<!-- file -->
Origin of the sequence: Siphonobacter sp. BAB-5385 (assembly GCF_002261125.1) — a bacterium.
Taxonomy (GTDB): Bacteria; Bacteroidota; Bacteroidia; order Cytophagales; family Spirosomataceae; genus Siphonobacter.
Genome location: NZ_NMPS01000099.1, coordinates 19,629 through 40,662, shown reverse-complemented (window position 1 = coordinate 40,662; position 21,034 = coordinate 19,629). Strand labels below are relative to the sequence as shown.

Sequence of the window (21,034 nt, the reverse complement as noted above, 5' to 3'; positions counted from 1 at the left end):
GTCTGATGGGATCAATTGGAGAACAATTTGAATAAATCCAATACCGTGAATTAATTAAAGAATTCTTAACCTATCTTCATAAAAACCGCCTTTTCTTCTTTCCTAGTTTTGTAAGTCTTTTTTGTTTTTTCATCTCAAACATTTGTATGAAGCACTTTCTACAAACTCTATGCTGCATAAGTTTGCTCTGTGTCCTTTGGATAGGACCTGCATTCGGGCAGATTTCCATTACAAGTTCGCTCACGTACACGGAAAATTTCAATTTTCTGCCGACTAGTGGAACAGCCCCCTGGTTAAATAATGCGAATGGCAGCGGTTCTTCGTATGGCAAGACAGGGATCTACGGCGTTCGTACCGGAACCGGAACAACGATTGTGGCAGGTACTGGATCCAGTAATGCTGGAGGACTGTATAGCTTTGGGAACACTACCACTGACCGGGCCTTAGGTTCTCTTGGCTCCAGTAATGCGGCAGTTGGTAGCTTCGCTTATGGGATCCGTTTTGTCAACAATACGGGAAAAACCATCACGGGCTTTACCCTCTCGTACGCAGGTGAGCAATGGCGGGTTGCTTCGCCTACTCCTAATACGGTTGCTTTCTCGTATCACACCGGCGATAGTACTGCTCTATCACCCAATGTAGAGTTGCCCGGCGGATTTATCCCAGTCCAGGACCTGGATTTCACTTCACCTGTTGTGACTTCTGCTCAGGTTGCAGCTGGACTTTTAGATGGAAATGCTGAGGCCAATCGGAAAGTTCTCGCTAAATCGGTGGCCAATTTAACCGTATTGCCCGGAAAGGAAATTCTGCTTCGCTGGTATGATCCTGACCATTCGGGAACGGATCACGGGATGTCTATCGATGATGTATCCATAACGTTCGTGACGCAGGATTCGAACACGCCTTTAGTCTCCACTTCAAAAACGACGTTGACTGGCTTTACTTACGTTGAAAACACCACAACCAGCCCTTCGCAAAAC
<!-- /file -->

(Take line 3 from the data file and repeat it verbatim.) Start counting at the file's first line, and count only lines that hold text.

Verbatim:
Genome location: NZ_NMPS01000099.1, coordinates 19,629 through 40,662, shown reverse-complemented (window position 1 = coordinate 40,662; position 21,034 = coordinate 19,629). Strand labels below are relative to the sequence as shown.